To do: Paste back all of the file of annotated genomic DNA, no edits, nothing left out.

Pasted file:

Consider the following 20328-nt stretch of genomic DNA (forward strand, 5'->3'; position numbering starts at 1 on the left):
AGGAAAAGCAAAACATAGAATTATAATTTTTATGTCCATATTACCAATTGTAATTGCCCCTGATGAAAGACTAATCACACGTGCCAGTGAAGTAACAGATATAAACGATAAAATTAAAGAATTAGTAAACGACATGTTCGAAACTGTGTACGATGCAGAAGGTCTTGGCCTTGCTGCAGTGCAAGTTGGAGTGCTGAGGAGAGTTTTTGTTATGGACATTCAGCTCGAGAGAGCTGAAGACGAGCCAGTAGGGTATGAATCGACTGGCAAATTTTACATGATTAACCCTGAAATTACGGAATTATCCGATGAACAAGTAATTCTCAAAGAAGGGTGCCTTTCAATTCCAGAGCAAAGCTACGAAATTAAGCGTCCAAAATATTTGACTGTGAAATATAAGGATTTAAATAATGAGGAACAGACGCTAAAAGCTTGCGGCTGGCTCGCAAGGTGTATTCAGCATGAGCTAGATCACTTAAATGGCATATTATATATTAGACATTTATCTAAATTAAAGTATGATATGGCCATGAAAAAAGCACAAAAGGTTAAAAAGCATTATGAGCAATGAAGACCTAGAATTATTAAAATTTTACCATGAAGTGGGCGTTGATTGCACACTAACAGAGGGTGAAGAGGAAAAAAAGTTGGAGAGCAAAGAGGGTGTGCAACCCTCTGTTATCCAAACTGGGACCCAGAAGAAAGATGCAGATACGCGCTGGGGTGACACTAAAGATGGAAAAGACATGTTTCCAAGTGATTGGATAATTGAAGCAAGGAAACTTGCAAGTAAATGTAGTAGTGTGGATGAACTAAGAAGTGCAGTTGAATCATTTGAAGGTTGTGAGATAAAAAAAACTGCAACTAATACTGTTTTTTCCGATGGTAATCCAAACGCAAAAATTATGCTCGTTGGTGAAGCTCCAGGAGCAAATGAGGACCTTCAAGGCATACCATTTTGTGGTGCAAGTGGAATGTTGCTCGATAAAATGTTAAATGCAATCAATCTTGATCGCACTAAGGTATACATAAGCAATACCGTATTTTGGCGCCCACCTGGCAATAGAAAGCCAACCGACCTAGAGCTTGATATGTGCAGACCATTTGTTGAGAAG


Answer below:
Consider the following 20328-nt stretch of genomic DNA (forward strand, 5'->3'; position numbering starts at 1 on the left):
AGGAAAAGCAAAACATAGAATTATAATTTTTATGTCCATATTACCAATTGTAATTGCCCCTGATGAAAGACTAATCACACGTGCCAGTGAAGTAACAGATATAAACGATAAAATTAAAGAATTAGTAAACGACATGTTCGAAACTGTGTACGATGCAGAAGGTCTTGGCCTTGCTGCAGTGCAAGTTGGAGTGCTGAGGAGAGTTTTTGTTATGGACATTCAGCTCGAGAGAGCTGAAGACGAGCCAGTAGGGTATGAATCGACTGGCAAATTTTACATGATTAACCCTGAAATTACGGAATTATCCGATGAACAAGTAATTCTCAAAGAAGGGTGCCTTTCAATTCCAGAGCAAAGCTACGAAATTAAGCGTCCAAAATATTTGACTGTGAAATATAAGGATTTAAATAATGAGGAACAGACGCTAAAAGCTTGCGGCTGGCTCGCAAGGTGTATTCAGCATGAGCTAGATCACTTAAATGGCATATTATATATTAGACATTTATCTAAATTAAAGTATGATATGGCCATGAAAAAAGCACAAAAGGTTAAAAAGCATTATGAGCAATGAAGACCTAGAATTATTAAAATTTTACCATGAAGTGGGCGTTGATTGCACACTAACAGAGGGTGAAGAGGAAAAAAAGTTGGAGAGCAAAGAGGGTGTGCAACCCTCTGTTATCCAAACTGGGACCCAGAAGAAAGATGCAGATACGCGCTGGGGTGACACTAAAGATGGAAAAGACATGTTTCCAAGTGATTGGATAATTGAAGCAAGGAAACTTGCAAGTAAATGTAGTAGTGTGGATGAACTAAGAAGTGCAGTTGAATCATTTGAAGGTTGTGAGATAAAAAAAACTGCAACTAATACTGTTTTTTCCGATGGTAATCCAAACGCAAAAATTATGCTCGTTGGTGAAGCTCCAGGAGCAAATGAGGACCTTCAAGGCATACCATTTTGTGGTGCAAGTGGAATGTTGCTCGATAAAATGTTAAATGCAATCAATCTTGATCGCACTAAGGTATACATAAGCAATACCGTATTTTGGCGCCCACCTGGCAATAGAAAGCCAACCGACCTAGAGCTTGATATGTGCAGACCATTTGTTGAGAAG